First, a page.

Debt Management Services may actually make your Situation Worse

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Debt management services are often a last stop before bankruptcy.  On the surface, using one of these services can look like a pretty good deal.  They typically promise to help you set up a budget and create a lump-sum monthly payment that will handle all your debts, helping you get out of debt faster. 

Using one of these services isn't the same as taking out a debt consolidation loan, which means you don't have to qualify for one based on credit.  These services often claim to have great relationships with first party creditors that can allow them to lower your interest rates.  When your financial life is feeling overwhelming, reducing it all to a single monthly payment can sound like a godsend.  Unfortunately, there can be hidden costs and risks.

It's Not Free

Most debt management companies charge a fee.  The companies tend to hide their fees deep within the monthly payment, but that doesn't mean that you don't end up paying more on your bills than you would have without the company. 

You're also putting that monthly payment into an escrow account controlled by the debt management company.  Sometimes the company will wait a month to disburse funds.  These companies almost always have clauses in their contract which allow them to simply keep any money that's in escrow if you ever miss a payment, meaning you lose money that might very well have gone into paying the full balance on at least one of your bills.

Debt Management Does Not Protect You

If you did the math yourself you'd know that a $300 monthly payment on $26,000 worth of debt is a fishy prospect, especially after you factor in the debt manager's fees.  The debt management company will typically begin distributing payments in small amounts such as $10, $20, or $30.  While some creditors are content to receive these sorts of micropayments, others are not.  If any of your bills are in danger of generating a lawsuit you should be aware that these tiny payments won't keep the file from getting sent on.  Since debt managers tend to write "cease communication" letters to all of your creditors and instruct you not to contact your creditors either, you may not even realize that you're in trouble until it's too late.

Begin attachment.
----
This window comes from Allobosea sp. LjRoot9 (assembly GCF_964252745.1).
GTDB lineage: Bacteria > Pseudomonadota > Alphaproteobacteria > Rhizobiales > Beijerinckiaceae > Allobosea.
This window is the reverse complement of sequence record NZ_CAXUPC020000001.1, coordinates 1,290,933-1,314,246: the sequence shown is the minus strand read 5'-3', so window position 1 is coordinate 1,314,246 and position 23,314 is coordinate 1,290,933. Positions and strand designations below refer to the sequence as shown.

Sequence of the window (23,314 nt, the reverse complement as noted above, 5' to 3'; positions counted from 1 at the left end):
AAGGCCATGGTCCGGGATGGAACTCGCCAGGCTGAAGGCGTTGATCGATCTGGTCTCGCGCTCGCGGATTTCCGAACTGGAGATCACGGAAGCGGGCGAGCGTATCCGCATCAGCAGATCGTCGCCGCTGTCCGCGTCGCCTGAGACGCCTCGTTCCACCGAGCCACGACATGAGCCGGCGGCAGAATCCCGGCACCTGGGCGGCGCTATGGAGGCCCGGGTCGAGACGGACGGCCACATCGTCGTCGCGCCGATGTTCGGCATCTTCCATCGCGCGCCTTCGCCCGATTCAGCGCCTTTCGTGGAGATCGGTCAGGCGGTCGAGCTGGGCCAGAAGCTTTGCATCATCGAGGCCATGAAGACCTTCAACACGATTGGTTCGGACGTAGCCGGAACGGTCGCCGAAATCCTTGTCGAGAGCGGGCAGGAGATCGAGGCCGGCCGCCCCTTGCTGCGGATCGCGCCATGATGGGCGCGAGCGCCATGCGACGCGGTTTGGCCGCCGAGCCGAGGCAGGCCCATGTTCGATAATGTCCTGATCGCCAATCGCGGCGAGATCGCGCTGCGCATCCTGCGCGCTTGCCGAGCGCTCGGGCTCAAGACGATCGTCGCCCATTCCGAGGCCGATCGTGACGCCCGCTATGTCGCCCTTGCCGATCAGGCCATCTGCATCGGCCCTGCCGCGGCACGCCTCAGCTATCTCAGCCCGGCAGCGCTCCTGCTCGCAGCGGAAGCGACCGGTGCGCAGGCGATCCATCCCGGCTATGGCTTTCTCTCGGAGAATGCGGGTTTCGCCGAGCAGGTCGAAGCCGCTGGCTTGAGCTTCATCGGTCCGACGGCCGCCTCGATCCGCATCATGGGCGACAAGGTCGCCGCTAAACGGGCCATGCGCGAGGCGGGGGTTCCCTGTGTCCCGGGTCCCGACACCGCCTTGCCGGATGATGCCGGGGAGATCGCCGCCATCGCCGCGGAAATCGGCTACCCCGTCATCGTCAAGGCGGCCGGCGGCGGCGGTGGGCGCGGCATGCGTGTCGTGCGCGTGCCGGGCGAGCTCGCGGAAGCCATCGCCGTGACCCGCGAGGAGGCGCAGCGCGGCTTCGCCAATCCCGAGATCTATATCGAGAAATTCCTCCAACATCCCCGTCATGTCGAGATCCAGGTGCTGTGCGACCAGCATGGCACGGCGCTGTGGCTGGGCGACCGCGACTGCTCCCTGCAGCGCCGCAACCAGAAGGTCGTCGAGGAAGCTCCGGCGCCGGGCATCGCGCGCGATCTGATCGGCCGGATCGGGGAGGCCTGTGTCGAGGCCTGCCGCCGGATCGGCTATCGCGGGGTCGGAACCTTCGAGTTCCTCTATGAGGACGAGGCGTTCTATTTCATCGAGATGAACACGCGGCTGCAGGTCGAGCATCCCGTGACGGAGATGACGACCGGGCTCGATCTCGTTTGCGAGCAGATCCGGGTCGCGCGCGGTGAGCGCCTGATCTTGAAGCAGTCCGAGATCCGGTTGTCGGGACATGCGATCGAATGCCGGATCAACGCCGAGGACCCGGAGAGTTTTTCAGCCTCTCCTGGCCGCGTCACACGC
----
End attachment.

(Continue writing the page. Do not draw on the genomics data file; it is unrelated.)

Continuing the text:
In many cases, creditors won't even deal with debt management companies.  The debt management company isn't going to turn around and admit the problem to you.  They often simply stop paying anyone who rejects their offer.

Out of Sight, Out of Mind?

More people drop out of debt management than complete the program.  In many ways this is a result of the psychological tricks that debt management plays on you.  Let's say you reduce a monthly bill obligation of $1300 to just $300.  For a few months all goes well.  However, in your mind, you've just put $900 back into the monthly budget.  Chances are good that it won't be long before you spend your way into financial trouble once more. 

Once you're dropped from debt management the company lets all your creditors know.  The notation enters your file, making it that much harder for you to negotiate any kind of payment arrangement with your creditors, as you now appear far less trustworthy. Is it any wonder that bankruptcy is the most common result of entering a debt management program?

Debt management companies can look very attractive when your debt load grows too high. Be careful -do your homework and ask questions first.There can be hidden costs and risks that you need to know in order to make an informed decision.

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